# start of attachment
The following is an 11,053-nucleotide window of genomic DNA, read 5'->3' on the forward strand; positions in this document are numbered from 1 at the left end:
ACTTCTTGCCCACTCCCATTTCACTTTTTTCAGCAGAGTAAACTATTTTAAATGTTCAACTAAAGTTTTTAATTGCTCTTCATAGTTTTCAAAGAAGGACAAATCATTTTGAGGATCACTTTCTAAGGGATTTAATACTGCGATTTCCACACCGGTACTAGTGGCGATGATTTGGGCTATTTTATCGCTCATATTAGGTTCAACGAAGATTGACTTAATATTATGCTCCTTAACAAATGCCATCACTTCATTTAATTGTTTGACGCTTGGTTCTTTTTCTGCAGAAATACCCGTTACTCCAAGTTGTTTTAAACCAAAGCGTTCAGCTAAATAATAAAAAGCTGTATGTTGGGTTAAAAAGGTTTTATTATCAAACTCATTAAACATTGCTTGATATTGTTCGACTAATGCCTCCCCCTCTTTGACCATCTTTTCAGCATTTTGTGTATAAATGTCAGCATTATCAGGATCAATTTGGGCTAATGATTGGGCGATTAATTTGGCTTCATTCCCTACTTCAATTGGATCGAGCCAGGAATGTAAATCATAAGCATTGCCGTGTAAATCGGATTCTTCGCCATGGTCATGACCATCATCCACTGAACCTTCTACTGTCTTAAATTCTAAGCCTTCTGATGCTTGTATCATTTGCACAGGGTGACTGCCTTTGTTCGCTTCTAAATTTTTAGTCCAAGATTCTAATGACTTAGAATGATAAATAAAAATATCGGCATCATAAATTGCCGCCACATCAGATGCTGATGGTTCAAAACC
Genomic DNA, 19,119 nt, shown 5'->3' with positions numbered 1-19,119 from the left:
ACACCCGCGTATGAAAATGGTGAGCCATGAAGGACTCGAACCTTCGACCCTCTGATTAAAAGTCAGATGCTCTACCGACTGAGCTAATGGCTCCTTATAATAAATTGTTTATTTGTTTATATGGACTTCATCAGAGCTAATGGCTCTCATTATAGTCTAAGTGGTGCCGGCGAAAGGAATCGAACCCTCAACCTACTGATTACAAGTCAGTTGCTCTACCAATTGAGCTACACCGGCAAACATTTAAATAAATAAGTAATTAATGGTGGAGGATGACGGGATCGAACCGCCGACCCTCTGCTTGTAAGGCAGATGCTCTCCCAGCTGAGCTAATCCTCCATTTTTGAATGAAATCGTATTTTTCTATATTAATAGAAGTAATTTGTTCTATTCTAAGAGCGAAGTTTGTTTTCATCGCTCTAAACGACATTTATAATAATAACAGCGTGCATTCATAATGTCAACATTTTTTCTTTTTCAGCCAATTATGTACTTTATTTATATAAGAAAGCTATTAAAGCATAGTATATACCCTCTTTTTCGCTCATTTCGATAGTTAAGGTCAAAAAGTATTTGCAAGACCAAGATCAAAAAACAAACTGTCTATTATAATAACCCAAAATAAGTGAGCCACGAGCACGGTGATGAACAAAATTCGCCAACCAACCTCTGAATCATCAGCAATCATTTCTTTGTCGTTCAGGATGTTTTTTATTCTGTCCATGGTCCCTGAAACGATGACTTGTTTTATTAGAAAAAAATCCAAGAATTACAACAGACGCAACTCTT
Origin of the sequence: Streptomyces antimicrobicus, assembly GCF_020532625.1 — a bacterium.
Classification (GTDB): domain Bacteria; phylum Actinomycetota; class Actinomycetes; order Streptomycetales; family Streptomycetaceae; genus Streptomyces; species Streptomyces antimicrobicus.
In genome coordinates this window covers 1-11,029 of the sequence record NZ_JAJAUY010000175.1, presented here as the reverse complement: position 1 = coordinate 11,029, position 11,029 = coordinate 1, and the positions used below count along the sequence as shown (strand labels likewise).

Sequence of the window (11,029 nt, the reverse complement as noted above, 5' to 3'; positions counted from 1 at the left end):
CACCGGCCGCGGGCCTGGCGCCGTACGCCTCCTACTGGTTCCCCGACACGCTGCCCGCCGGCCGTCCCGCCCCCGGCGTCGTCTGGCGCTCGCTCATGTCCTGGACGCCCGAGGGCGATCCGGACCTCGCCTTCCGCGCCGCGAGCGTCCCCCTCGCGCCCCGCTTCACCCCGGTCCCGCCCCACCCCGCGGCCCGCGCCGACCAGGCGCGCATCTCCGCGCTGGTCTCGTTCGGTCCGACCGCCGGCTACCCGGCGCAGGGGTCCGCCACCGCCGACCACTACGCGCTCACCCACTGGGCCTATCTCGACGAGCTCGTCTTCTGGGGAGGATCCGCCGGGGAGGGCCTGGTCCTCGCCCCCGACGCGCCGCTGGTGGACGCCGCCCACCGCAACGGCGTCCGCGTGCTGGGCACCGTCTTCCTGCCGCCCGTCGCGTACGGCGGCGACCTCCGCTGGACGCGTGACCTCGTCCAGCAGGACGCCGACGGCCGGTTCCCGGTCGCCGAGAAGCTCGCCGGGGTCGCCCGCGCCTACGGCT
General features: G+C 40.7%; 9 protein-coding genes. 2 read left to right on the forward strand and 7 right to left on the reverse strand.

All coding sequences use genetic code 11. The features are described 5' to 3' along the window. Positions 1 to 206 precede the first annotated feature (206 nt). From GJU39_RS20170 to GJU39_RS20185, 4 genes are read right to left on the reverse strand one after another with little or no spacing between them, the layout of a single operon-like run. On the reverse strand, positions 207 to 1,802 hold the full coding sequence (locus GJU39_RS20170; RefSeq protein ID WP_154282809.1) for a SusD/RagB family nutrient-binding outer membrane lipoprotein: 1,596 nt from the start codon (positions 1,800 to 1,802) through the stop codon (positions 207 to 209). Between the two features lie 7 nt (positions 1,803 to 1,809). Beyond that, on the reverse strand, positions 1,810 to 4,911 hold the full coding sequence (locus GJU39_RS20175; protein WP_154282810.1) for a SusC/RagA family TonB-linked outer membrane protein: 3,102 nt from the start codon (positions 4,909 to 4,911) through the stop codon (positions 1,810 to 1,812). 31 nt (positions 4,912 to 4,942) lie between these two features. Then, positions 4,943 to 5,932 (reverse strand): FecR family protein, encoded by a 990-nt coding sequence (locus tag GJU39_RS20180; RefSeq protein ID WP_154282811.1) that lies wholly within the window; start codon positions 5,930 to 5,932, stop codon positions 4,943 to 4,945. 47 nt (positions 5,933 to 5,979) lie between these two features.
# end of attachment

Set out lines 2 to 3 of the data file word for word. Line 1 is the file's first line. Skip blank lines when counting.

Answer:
ACTTCTTGCCCACTCCCATTTCACTTTTTTCAGCAGAGTAAACTATTTTAAATGTTCAACTAAAGTTTTTAATTGCTCTTCATAGTTTTCAAAGAAGGACAAATCATTTTGAGGATCACTTTCTAAGGGATTTAATACTGCGATTTCCACACCGGTACTAGTGGCGATGATTTGGGCTATTTTATCGCTCATATTAGGTTCAACGAAGATTGACTTAATATTATGCTCCTTAACAAATGCCATCACTTCATTTAATTGTTTGACGCTTGGTTCTTTTTCTGCAGAAATACCCGTTACTCCAAGTTGTTTTAAACCAAAGCGTTCAGCTAAATAATAAAAAGCTGTATGTTGGGTTAAAAAGGTTTTATTATCAAACTCATTAAACATTGCTTGATATTGTTCGACTAATGCCTCCCCCTCTTTGACCATCTTTTCAGCATTTTGTGTATAAATGTCAGCATTATCAGGATCAATTTGGGCTAATGATTGGGCGATTAATTTGGCTTCATTCCCTACTTCAATTGGATCGAGCCAGGAATGTAAATCATAAGCATTGCCGTGTAAATCGGATTCTTCGCCATGGTCATGACCATCATCCACTGAACCTTCTACTGTCTTAAATTCTAAGCCTTCTGATGCTTGTATCATTTGCACAGGGTGACTGCCTTTGTTCGCTTCTAAATTTTTAGTCCAAGATTCTAATGACTTAGAATGATAAATAAAAATATCGGCATCATAAATTGCCGCCACATCAGATGCTGATGGTTCAAAACC
Genomic DNA, 19,119 nt, shown 5'->3' with positions numbered 1-19,119 from the left: